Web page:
Project Leaders: Marianne Ailes, Adrienne Mason, Neville Morley
Additional project team member: Jonathan Campbell
All translation is interpretation and a form of cultural exchange: embedded and entangled in structures of power and discourses of identity, constantly negotiating between past and present, local and global, and similarity and difference, domestication and alienation. The ways in which a text is translated are thus an essential element in its reception; they reflect and reveal the translator’s assumptions and intentions, and by making the text – or a version of the text – available for wider consumption and appropriation, they shape its subsequent influence. The ways in which texts from other cultures are ‘received’ by modern readers is a vital issue in a pluralist and increasingly globalised world; these workshops aim to analyse the underlying dynamics of this process by exploring issues of cultural identity in the translation of texts and the reception and appropriation of translated material. In order to focus the research in its early stages the initial concentration will be on material produced in or for the British Isles. In the case of workshop 3 this will be expanded by links with the visiting Benjamin Meaker Fellow working on the appropriation of the same material in a different culture (the Hispanic World).
Each of the workshops will be centred round a text or group of texts which are already the focus of research within the faculty, encouraging dialogue and the exchange of methodological and theoretical approaches as well as setting the projects within a broader focus. These texts would be the starting point for broader discussion where we would expect colleagues across the faculty to offer different perspectives on these questions. Setting chronological and geographical limits means that there is a common base in the target culture for each text/group of texts: largely, but not entirely, an English language context and a Christian culture. The source texts, on the other hand, have European, if not global, significance. The tripartite structure is itself an appropriation of the three groups of three which made up the Nine Worthies: classical, biblical and chivalric.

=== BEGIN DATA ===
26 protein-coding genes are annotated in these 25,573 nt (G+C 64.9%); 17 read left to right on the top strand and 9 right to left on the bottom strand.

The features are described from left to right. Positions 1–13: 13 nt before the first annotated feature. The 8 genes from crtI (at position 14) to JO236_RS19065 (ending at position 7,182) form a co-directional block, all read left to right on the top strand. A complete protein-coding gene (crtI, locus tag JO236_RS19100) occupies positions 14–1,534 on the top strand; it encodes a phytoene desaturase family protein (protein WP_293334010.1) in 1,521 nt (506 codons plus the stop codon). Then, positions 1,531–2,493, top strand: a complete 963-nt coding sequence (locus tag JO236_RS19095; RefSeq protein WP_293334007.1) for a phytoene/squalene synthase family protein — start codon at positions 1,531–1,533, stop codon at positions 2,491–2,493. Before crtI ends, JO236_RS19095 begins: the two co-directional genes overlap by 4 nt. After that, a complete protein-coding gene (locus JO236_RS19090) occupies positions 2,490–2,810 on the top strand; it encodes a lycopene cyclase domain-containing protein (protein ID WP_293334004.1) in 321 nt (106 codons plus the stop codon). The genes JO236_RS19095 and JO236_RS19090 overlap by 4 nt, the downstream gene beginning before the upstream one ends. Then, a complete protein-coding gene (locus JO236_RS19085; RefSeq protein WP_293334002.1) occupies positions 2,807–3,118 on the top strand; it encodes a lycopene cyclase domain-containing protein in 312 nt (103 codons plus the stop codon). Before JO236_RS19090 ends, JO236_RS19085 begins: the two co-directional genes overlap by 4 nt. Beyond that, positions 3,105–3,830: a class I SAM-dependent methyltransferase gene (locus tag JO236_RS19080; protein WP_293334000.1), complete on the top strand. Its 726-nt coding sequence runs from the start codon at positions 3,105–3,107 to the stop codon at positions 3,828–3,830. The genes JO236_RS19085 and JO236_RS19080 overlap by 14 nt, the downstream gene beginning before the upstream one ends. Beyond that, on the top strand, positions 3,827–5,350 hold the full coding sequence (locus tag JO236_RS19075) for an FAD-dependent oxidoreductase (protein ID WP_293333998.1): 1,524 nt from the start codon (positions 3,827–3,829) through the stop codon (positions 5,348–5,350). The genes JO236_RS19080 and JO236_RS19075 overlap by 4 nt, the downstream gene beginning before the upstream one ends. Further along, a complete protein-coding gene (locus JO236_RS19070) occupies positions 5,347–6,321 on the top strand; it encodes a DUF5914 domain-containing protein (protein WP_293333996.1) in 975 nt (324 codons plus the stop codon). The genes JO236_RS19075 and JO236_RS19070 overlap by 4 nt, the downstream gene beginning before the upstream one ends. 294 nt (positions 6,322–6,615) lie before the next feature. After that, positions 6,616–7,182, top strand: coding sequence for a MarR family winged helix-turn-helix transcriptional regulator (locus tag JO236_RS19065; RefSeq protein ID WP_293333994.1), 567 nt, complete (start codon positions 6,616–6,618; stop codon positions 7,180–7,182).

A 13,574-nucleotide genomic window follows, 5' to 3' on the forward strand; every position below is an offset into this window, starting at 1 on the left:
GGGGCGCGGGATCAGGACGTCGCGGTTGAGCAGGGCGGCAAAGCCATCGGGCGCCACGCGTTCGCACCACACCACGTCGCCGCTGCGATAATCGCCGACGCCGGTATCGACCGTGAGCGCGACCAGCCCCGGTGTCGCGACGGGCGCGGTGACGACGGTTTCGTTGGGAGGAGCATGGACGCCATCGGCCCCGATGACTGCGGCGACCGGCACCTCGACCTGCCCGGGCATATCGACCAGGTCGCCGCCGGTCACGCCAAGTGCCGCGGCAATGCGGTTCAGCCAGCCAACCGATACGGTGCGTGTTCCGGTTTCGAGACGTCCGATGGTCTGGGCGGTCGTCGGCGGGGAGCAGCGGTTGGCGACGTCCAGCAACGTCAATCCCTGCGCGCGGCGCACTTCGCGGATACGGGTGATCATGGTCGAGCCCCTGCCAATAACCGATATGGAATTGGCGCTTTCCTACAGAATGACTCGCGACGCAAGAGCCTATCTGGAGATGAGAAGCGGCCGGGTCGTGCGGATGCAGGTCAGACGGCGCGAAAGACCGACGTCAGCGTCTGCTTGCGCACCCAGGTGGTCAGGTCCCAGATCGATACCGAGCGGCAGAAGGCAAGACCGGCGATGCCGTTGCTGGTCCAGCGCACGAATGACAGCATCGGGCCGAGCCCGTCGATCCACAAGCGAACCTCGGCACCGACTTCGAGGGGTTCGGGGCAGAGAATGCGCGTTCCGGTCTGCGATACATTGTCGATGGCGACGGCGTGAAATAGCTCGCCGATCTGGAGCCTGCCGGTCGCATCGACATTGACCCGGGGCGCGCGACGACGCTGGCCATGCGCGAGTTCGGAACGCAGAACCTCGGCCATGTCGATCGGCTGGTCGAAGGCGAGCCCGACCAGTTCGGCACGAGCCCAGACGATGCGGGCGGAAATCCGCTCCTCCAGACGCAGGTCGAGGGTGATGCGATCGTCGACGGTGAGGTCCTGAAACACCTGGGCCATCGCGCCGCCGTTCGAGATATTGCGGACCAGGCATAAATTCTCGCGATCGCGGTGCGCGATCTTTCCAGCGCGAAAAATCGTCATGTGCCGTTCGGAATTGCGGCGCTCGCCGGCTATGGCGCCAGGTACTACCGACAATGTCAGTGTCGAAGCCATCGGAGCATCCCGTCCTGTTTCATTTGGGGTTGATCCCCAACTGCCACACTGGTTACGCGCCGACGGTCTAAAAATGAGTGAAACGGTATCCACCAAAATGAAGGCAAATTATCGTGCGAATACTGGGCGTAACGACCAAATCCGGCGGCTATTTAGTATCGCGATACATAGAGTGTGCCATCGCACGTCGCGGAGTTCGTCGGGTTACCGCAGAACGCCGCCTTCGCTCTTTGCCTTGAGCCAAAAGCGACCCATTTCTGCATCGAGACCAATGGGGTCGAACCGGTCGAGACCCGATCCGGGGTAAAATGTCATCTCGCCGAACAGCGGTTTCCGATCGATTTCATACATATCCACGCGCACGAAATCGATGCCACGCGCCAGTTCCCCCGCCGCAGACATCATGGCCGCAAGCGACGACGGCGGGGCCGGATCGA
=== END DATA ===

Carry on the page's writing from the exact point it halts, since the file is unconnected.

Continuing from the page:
Speakers at each workshop will be asked to consider the same research questions concerning the extent to which linguistic translation also implies cultural appropriation: How far are texts altered to accommodate political or cultural issues and norms? How far do literary genres affect the adaptation and/or reception of these texts? Is it possible to identify different forms of mistranslation as distinct from adaptation? All of these texts are translated into insular vernaculars from high status languages; how far should this be understood as ‘vulgarisation’, and does this have any implications for our attitude to translation and translation studies today? How important was the translation of high status texts into the vernacular for a sense of national linguistic identity?
The workshops will bring together researchers interested in reception and translation from across the faculty. They relate to two of the University Research Themes, Reception and Medieval Cultures, and involve collaboration between two current AHRC-funded projects, on the reception of Thucydides and on Charlemagne in England. They will be relevant to PGT students on four different programmes, MA in The Reception of the Bible, MA in translation, MA in Medieval Studies and MA in Classical Reception, and to PGR students working in these areas. They also offer an opportunity for exploratory discussion of themes and ideas in preparation for a funding bid for a network under the AHRC ‘Translating Cultures’ theme. For such a bid we will be considering a series of case studies within an over-arching framework, similar to the one proposed for this series. The workshops will help identify additional case studies and define areas to focus on and establish more clearly which research questions and methods would be the main framework of the bid.